Ah, the joys of teaching your child manners! Getting your toddler to use those polite “magic words” can be tricky. Read on for some expert tips from speech therapists to help you teach your child to say “please” and “thank you.”
Model the words you want your child to say
When it comes to helping your child say any new words, modeling is key. Modeling is when you use words in order to show your child what they mean and how to use them. Over time, your child will pick up on what you’re demonstrating and begin repeating after you.
You can do modeling throughout the day in normal conversation. You can model things like, “Can you please pick up your toys?” or “Thank you for sharing so nicely!”
When you model often, it allows your child to learn the words, the context they’re used in, and how to say the words themselves.
You can also model in structured contexts, in which you ask your child to repeat after you. For example, if they’re trying to ask for a toy, you can model, “Doll, please!” and encourage your child to repeat the phrase after you.
When you model often, it allows your child to learn the words, the context they’re used in, and eventually how to say the words themselves. The same way you teach words like “Mama” or “milk,” you can focus on words like “please” and “thank you.” These words will eventually become part of the expected vocabulary the more your child hears them.
However, some kids may need more support in order to learn these words. Here’s what to consider and how to help them.
When should you teach your child to say “please” and “thank you”?
Before you begin working on these words, it’s important to think about how your child is currently communicating. Are they using sentences, phrases, or single words? Are they gesturing or pointing to communicate? Or are they simply crying when they need something?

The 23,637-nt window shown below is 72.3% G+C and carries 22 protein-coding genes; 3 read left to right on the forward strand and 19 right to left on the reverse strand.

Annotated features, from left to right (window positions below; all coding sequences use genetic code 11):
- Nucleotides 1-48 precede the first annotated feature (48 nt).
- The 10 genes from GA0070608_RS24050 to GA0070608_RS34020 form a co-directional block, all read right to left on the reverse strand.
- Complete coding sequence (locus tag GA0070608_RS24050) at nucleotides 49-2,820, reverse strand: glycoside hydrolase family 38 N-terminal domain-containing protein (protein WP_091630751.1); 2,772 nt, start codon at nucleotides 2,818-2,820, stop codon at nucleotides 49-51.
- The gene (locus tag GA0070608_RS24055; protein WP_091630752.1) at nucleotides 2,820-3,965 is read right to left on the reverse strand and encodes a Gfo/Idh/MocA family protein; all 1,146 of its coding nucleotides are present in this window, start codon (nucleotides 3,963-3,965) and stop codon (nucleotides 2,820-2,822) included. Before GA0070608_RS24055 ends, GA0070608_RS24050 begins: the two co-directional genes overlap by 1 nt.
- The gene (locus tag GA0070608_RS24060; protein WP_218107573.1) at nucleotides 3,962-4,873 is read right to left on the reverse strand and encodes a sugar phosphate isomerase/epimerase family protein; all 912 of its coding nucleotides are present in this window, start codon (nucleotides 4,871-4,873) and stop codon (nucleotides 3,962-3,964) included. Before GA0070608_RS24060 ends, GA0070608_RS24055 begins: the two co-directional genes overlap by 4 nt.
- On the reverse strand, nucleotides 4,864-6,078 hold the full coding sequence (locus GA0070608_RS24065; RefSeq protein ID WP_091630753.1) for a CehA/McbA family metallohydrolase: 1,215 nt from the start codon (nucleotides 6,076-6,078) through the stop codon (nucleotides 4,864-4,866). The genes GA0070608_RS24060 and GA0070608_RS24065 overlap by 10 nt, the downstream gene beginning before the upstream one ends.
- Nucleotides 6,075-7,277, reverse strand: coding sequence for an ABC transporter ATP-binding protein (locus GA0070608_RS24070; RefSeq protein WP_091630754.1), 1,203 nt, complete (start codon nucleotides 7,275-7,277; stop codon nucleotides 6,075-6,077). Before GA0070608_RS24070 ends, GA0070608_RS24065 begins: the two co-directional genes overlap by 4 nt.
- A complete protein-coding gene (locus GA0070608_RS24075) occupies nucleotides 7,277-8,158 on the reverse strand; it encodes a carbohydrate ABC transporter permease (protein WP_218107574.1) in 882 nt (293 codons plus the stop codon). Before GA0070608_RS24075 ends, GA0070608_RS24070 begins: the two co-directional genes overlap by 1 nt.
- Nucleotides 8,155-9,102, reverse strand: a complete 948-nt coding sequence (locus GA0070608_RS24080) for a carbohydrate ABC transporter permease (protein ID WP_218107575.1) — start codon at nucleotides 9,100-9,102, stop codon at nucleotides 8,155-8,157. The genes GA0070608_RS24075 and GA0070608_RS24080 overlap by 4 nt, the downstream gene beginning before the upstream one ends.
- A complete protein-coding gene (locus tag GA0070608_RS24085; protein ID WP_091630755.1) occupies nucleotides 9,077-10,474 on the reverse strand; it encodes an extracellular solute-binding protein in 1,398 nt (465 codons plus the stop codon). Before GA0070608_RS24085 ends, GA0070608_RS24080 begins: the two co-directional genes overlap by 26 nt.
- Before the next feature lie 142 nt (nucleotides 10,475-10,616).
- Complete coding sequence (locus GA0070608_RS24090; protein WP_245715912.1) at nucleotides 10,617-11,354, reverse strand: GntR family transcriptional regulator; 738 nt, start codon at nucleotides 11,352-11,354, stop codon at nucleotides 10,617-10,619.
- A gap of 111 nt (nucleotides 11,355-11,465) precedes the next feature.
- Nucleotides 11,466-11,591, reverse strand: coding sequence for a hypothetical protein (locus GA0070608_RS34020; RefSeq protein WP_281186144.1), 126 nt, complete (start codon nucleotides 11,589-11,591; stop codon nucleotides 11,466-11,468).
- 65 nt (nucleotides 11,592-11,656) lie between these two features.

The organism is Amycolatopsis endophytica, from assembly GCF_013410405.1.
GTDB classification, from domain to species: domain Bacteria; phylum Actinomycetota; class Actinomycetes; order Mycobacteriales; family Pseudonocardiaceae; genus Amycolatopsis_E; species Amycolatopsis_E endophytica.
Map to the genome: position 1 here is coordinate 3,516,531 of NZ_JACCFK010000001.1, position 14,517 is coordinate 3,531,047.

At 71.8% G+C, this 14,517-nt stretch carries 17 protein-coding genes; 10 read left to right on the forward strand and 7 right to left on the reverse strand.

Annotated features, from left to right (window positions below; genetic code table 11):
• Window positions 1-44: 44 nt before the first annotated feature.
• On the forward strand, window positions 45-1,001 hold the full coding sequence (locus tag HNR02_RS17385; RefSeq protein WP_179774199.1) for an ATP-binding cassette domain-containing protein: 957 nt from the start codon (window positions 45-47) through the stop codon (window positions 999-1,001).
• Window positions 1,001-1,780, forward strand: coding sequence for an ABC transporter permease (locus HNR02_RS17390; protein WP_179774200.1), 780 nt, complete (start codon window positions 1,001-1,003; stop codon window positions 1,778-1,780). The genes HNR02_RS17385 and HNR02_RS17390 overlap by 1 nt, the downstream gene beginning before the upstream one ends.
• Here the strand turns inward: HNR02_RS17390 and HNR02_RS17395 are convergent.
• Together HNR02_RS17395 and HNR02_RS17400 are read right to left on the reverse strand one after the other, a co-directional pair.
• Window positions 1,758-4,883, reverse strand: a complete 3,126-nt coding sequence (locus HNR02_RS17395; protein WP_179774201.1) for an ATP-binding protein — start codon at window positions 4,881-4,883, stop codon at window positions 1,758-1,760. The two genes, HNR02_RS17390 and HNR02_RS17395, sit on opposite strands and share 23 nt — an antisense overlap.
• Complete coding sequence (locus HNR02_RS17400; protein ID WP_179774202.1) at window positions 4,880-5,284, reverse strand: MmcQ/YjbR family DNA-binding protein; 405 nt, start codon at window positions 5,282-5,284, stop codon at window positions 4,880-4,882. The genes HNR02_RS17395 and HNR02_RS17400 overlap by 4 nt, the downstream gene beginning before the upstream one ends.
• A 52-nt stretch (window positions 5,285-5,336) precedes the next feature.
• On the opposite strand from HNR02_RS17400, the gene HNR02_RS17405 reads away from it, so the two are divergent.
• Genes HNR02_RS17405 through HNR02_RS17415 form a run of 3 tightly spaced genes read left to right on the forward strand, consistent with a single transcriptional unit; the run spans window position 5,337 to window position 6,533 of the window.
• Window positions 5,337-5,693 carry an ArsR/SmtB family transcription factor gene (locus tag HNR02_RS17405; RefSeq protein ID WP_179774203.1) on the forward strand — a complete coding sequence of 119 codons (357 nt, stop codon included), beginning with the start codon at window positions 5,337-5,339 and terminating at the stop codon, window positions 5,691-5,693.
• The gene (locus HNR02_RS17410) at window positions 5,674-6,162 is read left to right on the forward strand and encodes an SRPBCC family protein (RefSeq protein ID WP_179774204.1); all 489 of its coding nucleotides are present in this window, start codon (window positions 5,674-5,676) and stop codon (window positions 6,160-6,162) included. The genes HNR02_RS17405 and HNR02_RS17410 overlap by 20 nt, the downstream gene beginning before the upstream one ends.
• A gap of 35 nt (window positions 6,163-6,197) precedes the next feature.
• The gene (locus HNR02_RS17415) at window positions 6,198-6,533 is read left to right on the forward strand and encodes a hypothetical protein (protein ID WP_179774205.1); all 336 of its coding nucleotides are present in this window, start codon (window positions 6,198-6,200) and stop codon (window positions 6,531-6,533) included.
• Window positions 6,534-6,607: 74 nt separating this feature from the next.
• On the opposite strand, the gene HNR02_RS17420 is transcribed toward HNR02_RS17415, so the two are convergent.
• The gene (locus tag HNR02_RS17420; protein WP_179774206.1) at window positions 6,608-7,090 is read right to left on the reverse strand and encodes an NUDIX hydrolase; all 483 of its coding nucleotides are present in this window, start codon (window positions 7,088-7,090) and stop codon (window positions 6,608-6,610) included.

If your toddler is not gesturing or talking yet, it probably isn’t time to focus on words related to manners. When children are first learning to talk, we want them to learn words that teach them the cause and effect of communication. If they ask, “Milk?,” someone gives them milk. If they point to the ball they can’t reach, someone gets it down for them.
When children are first learning to talk, we want them to learn words that teach them the cause and effect of communication.
First words are generally ones that allow the child to feel that sense of reward from communicating. These words are called functional words.
Of course, you could teach your child to say the word “please” to request something. However, the focus would be more on the purpose of the word–to have a need met–rather than being polite or showing good manners.
So at what age should a child say “please” and “thank you”? If your child is talking and using some words and phrases, you can more realistically expect that they’re ready to use words related to manners. Again, you will want to model these words frequently when you talk with your toddler. After hearing these words often from you, your child may pick them up on their own! However, you may also need to prompt and encourage them.
How do I encourage my child to say “please”?
If your child says something like, “I want my cup,” try this. You can tell them, “Thank you for telling me! Let’s say it like this: ‘I want my cup, please.’” Simply take whatever phrase or sentence they told you, then add “please” at the end. See if your child will imitate you.
How do I encourage my child to ask politely?
Another way to target manners is by helping your child learn to phrase questions politely. Instead of “I want” phrases, have your child imitate questions: “May I have my cup?” or “May I have my cup, please?”